Queenstown council review team blasts infrastructure


The criticism keeps coming – a leaked document proposing a Queenstown council shake-up slates the infrastructure team. 

The draft consultation report into a proposed restructure roasts the 24-strong department for uncoordinated work programmes, services overlapping with other parts of council, poor use of technology and limited monitoring of public and private works. 

A major source of the problems stem from its team structure set in 2009 – the structure has failed to adapt and typically operates as an incomplete unit because of recruitment and staff retention difficulties. 

“Disconnects were found to exist in the current structure resulting in uncoordinated work programmes, inconsistent procurement and management practices and poor collaboration between the teams,” notes the report, by an independent team led by ex-Auckland Regional Council boss Peter Winder. 

“It was also apparent services provided by both the Infra-structure Services team and Lakes Environmental engineering team are complementary and overlapped in some aspects.”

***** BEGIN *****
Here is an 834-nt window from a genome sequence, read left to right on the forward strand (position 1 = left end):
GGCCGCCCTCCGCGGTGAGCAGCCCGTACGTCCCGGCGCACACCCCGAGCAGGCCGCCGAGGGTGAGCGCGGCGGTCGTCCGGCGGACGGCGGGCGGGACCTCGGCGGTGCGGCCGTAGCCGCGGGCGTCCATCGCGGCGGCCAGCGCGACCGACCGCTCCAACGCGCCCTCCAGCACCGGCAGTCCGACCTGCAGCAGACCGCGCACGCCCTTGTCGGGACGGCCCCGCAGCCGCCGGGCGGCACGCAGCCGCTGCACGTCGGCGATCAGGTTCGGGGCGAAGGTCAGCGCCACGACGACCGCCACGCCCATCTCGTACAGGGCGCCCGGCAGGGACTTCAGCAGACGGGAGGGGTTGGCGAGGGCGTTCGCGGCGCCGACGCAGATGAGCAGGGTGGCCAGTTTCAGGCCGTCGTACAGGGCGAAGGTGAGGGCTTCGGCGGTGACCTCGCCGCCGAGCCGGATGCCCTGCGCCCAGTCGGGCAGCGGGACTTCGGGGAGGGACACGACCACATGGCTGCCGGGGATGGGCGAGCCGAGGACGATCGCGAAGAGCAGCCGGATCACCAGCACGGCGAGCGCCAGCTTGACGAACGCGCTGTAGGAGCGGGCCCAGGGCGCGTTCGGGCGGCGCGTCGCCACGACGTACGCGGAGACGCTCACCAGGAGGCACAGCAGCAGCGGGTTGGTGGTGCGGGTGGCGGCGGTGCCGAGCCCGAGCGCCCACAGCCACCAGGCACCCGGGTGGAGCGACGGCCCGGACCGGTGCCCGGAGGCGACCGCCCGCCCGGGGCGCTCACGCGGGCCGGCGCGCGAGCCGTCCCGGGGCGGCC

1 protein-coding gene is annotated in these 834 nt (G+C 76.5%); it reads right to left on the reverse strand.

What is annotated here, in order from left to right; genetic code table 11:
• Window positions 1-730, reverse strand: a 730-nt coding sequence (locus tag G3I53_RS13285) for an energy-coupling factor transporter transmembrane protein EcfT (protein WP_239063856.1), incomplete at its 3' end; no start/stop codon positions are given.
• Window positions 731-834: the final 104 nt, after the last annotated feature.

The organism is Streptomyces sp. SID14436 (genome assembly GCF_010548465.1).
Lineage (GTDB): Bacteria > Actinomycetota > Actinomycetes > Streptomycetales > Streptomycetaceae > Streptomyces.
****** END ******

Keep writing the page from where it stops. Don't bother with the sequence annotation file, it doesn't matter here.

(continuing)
The report recommends integrating the engineering staff of LE – an arms-length council controlled organisation being dis­established and brought in-house – within the infrastructure team. 

It also recommends the parks and reserves team join the department as a separate unit to form a broader Infrastructure and Assets Division. In other criticisms, the report says the management, operation and maintenance of capital expenditure works is very piecemeal and results in a very inefficient delivery model. This created administration demands which could be reduced with a consolidated approach. 

A clear and consistent procedure for contractor performance assessments also doesn’t exist – it’s recommended contracts be structured so extensions are dependent on both performance and whether the contract itself is appropriate with respect to council’s future goals. 

Overall, the proposed council restructure recommends axing 80 people – almost 42 fulltime equivalent positions – out of a total staff of 334. It’ll contribute to at least $2 million in annual savings.
Council boss Adam Feeley is expected to make final decisions on staffing by this coming Tuesday.